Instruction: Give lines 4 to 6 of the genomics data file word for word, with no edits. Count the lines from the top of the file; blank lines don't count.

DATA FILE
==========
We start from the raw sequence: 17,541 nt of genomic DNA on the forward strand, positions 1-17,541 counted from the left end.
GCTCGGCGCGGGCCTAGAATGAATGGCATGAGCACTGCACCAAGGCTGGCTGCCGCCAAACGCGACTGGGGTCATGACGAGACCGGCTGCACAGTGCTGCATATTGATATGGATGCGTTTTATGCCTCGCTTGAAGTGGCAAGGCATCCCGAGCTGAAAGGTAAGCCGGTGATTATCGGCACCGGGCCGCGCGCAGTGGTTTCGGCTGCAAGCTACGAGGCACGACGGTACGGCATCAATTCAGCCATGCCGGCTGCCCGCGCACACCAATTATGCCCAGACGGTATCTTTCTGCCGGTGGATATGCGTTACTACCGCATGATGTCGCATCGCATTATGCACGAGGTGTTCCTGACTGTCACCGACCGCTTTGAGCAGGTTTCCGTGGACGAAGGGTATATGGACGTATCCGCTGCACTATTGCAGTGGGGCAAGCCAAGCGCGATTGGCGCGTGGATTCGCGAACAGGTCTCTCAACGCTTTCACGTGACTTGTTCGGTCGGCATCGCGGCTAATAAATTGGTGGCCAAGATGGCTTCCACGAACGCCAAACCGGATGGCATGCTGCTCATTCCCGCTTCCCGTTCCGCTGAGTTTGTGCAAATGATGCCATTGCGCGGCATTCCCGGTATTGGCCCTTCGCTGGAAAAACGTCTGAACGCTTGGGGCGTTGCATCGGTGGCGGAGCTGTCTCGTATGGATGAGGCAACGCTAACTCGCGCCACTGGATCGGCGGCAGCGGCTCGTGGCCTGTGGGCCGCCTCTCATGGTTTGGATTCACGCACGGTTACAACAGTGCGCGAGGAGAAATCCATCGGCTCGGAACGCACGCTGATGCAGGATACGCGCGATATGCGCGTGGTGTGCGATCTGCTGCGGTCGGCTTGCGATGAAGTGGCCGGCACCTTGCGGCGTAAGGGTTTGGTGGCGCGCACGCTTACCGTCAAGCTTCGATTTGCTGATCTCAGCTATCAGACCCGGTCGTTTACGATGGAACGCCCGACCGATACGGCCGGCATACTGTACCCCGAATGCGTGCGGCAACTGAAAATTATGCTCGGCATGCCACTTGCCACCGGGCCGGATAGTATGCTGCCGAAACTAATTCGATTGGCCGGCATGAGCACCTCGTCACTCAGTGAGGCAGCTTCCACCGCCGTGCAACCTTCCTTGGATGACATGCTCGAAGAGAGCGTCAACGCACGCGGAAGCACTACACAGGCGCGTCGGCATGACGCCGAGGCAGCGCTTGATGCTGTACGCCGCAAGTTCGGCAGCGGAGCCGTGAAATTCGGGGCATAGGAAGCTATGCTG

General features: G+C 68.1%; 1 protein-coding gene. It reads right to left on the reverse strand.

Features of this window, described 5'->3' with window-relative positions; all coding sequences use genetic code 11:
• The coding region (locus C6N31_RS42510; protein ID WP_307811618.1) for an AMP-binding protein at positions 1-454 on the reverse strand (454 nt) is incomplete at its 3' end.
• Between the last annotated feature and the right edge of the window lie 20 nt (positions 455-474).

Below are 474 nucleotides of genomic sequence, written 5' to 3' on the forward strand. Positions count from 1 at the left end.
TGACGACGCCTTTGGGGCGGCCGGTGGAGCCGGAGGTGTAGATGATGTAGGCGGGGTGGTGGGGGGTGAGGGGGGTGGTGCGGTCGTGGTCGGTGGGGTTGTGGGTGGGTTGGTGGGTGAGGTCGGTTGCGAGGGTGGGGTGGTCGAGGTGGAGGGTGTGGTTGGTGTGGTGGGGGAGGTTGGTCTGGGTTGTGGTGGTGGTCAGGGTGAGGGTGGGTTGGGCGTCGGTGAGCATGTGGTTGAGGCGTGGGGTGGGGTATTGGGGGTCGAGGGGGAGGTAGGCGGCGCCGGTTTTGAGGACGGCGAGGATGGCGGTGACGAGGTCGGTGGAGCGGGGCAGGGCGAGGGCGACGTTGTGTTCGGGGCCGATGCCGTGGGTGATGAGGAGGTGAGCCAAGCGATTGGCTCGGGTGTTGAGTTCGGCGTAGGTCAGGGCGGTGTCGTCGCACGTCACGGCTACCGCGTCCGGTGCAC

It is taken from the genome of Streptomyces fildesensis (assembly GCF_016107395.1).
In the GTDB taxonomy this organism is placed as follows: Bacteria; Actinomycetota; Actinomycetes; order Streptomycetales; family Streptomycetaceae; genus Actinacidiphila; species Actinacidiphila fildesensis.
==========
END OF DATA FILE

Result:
Features of this window, described 5'->3' with window-relative positions; all coding sequences use genetic code 11:
• The coding region (locus C6N31_RS42510; protein ID WP_307811618.1) for an AMP-binding protein at positions 1-454 on the reverse strand (454 nt) is incomplete at its 3' end.
• Between the last annotated feature and the right edge of the window lie 20 nt (positions 455-474).